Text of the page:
Batavia, NY- As Genesee Community College’s director of Veterinary Technology, Carrie Caccamise seeks to expose her students to as many facets of the profession as possible. Students in the program work with animals of all sizes in the current curriculum, but they have little exposure to marine life or zoo animals. “While at a conference last summer, I voiced this concern to a colleague,” Caccamise said. “He suggested that I reach out to Ray Ball at the Tampa Zoo, so I did.”
Ball, director of Medical Services at the Lowry Park Zoo in Tampa, Florida, welcomed Caccamise and her students to travel down to the Sunshine State and observe the zoo’s day-to-day dealings with its resident animals during the College’s spring break from March 12-19, 2016. After a flurry of fundraising, Caccamise and a group of eight GCC seniors flew to Tampa to begin the week-long, behind-the-scenes observation and experience that was a first for the College’s Vet Tech program.
“Though the students were unable to restrain or perform procedures due to safety concerns, they were still able to learn a great deal as the veterinarians and veterinary technicians explained everything they did and patiently answered all of our questions,” Caccamise explained.
While at the Tampa Zoo, the students observed exams and treatments on many animals including a penguin, a two-toed sloth, a spur fowl, white and black rhinos, a pig, tortoises, a screech owl and elephants. Animals used in the Zoo’s outreach program including armadillos, tortoises and pythons had wellness exams performed during the week. The exams involved anesthesia, radiographs, ultrasound exams and blood draws. Since these animals are not as friendly as most dogs and cats, the students were able to observe the different techniques for handling and administration of anesthesia during the examinations.
When the students were asked to summarize their experiences, these were among statements they shared: “It was a once in a life time experience.” “The vets and technicians were extremely friendly. Even the zookeepers were very helpful in teaching us.” “It was an awesome trip. Dr. Ball was so friendly and open to helping us learn.” “Mind blowing experience!”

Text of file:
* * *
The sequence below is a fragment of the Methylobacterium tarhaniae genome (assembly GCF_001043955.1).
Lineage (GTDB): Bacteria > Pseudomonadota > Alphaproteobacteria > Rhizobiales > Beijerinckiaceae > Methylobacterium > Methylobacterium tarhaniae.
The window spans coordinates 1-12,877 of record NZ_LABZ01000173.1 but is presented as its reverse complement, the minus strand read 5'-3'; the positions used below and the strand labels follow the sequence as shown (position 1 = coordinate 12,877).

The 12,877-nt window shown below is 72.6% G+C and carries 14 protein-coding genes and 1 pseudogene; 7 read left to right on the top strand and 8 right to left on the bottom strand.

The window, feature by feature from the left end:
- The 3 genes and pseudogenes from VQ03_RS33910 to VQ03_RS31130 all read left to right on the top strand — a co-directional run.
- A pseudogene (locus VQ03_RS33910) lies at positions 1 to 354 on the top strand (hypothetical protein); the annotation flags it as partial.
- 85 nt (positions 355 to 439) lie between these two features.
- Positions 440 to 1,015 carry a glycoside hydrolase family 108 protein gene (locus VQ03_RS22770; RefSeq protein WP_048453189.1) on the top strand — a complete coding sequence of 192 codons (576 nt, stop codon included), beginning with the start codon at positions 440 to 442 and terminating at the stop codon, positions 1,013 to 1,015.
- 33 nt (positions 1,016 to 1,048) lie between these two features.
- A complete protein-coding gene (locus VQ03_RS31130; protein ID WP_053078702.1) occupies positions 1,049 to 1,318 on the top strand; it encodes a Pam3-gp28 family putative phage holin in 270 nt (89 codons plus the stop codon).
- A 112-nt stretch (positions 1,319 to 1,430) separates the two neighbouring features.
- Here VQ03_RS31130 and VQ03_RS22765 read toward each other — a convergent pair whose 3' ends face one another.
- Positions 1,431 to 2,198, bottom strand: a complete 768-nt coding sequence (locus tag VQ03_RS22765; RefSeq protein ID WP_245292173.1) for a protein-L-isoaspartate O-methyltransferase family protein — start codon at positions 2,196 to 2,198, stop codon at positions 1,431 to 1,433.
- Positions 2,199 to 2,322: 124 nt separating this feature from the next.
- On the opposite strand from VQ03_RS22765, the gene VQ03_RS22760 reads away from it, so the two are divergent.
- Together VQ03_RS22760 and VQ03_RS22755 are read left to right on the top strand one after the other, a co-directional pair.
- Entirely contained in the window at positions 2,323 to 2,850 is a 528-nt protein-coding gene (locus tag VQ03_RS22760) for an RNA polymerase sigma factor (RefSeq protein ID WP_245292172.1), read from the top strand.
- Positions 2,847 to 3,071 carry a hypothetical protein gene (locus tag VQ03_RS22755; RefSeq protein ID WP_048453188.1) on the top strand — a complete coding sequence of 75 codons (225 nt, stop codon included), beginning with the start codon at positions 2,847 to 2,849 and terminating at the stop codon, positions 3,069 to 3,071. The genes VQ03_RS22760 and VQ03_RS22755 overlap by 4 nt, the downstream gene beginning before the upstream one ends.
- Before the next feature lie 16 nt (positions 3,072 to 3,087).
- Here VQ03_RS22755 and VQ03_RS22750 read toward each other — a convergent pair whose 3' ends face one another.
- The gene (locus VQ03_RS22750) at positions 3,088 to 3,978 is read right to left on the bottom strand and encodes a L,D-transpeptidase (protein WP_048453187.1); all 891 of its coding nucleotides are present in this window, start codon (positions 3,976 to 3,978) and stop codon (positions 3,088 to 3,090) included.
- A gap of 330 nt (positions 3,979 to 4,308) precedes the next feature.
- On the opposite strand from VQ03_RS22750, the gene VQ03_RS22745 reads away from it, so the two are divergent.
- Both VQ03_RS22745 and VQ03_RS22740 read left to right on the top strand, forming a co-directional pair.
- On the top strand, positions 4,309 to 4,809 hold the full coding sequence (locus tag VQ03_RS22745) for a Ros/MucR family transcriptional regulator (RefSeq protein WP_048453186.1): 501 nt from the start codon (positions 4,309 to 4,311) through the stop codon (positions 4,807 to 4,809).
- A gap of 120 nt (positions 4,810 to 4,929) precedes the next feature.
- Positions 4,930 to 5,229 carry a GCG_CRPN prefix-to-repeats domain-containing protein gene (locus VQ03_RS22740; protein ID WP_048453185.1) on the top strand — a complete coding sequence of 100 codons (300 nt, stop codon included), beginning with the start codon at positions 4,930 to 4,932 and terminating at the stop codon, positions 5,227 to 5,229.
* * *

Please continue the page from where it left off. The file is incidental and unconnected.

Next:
The students also took a trip to the Florida Aquarium to observe exams on horseshoe crabs, eels, stingrays, otters and sea turtles, and a stop at the Marine Mammal Pathobiology Lab to see necropsies on two manatees.
“We were all very impressed with the amount of data collection that occurs in zoos such as the Lowry Park Zoo,” Caccamise said. “The data collected is what helps the animals’ counterparts in the wild stay healthy.”
Housed at the Lowry Park Zoo is a manatee hospital, one of few sites in Florida that rehabilitate injured or sick manatees. During their stay, GCC’s vet tech students also witnessed the treatment of an injured female manatee and her calf. Since adult manatees can weigh up to 1,200 pounds, the students saw the difficult process of getting the animals from the truck they were transported in, to the tank where they will live during their rehabilitation. They also witnessed the end result of the process, experiencing the release of a manatee that was rehabilitated at the hospital and deemed healthy enough to return to the wild.
The group received funding for the trip from Academic Innovations at GCC which contributed $1,000 and the Christina Salvador Scholarship Fund, which pitched in $500. Funds were also raised through the Vet Tech Club at the College and each student did their part to help pay for the trip.
For more information, contact Marketing Communications Associate Director Donna Rae Sutherland at (585) 343-0055 ext. 6616, or via email: firstname.lastname@example.org.
# # #
For a photograph of the students in front of the Lowry Park Zoo in Tampa go to:
Standing left to right: Carrie Ohlson, Carrie Caccamise, GCC’s Veterinary Technology program director, Kerri Thomas, Meagan Holman, Ashley Linzy, Amber Elliott. Kneeling: Lyndsey (Allen) Bobzin, Mara Corbett, Mariah Elliott